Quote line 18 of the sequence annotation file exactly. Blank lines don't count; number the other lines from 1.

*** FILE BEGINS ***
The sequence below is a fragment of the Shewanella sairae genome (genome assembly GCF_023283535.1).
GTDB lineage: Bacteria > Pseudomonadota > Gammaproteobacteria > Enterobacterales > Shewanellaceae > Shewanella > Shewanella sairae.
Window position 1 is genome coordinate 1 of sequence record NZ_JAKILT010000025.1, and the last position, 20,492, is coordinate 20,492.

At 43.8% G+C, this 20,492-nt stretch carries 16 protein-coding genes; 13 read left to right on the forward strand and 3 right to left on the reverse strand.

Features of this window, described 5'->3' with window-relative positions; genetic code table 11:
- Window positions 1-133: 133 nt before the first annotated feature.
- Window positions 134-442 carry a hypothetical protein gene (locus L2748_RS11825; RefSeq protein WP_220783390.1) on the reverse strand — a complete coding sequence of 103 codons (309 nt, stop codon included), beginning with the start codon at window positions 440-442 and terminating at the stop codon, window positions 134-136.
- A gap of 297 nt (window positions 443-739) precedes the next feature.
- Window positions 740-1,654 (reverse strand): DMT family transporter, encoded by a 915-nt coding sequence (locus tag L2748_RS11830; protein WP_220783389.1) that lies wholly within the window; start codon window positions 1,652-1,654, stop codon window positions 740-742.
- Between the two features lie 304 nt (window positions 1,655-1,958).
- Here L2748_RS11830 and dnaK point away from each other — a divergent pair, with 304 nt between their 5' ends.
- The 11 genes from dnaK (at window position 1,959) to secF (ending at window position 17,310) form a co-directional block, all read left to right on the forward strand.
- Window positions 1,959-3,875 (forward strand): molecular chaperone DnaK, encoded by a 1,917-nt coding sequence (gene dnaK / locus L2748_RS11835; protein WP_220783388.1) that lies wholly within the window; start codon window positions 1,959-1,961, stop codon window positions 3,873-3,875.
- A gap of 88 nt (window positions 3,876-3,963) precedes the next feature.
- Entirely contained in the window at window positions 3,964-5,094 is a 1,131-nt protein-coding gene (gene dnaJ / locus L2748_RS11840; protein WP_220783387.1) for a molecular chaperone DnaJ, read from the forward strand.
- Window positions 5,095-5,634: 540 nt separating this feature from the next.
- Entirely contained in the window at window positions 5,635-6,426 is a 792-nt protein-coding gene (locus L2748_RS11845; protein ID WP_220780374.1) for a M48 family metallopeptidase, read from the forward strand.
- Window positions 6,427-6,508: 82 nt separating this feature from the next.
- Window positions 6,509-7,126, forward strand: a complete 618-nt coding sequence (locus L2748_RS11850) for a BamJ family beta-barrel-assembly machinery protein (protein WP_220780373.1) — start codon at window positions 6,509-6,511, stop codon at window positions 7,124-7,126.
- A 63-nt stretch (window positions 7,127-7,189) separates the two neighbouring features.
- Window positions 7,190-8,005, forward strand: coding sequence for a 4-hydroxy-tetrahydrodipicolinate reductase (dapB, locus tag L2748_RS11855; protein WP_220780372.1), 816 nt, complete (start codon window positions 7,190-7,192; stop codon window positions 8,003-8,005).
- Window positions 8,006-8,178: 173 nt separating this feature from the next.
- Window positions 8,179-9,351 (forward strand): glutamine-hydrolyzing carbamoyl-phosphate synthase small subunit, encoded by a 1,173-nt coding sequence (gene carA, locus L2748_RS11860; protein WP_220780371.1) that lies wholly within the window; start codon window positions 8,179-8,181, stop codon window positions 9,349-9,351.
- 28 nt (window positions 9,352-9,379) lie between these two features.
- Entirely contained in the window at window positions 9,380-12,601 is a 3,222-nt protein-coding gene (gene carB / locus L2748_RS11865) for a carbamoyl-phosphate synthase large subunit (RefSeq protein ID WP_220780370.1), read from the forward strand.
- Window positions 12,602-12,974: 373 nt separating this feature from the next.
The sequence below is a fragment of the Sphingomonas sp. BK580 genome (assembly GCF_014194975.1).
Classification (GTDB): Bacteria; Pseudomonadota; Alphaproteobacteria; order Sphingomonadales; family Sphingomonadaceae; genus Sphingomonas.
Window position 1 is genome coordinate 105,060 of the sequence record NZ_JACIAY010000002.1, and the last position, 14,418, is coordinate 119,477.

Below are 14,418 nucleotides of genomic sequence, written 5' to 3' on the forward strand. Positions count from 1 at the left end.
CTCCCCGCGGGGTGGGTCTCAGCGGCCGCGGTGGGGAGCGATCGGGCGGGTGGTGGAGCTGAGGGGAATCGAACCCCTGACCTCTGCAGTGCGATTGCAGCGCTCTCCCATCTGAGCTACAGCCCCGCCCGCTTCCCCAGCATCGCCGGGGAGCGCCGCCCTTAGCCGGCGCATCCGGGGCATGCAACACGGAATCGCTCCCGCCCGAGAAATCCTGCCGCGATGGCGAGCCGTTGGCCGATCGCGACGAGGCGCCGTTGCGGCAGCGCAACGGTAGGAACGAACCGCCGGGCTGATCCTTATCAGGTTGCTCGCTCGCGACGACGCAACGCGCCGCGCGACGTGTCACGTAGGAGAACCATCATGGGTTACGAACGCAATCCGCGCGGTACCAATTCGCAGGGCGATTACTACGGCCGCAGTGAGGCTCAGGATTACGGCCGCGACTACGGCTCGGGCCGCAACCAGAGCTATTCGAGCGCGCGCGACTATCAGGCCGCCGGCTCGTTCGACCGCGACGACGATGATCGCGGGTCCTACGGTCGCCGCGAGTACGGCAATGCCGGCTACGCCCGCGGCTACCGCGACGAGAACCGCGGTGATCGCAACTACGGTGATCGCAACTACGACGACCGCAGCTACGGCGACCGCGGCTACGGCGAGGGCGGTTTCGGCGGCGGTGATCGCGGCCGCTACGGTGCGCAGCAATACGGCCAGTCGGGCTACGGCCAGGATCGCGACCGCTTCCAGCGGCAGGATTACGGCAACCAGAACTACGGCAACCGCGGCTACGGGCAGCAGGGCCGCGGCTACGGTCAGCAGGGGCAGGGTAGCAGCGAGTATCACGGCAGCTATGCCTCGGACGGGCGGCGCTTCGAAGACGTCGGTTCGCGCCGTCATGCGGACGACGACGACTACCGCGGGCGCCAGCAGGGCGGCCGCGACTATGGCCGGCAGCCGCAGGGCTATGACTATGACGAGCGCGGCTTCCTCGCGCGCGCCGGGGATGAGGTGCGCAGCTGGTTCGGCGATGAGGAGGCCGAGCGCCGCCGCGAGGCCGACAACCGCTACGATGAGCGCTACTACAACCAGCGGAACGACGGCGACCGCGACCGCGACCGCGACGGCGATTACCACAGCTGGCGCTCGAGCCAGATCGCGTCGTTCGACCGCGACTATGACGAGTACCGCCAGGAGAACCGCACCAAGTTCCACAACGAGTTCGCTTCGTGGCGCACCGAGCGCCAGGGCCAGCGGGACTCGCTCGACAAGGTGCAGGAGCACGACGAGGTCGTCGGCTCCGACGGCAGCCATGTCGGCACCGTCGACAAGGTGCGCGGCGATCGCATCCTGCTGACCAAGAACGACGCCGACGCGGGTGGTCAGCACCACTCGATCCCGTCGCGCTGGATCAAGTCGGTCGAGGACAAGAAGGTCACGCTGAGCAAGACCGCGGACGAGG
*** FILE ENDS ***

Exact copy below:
- Window positions 6,427-6,508: 82 nt separating this feature from the next.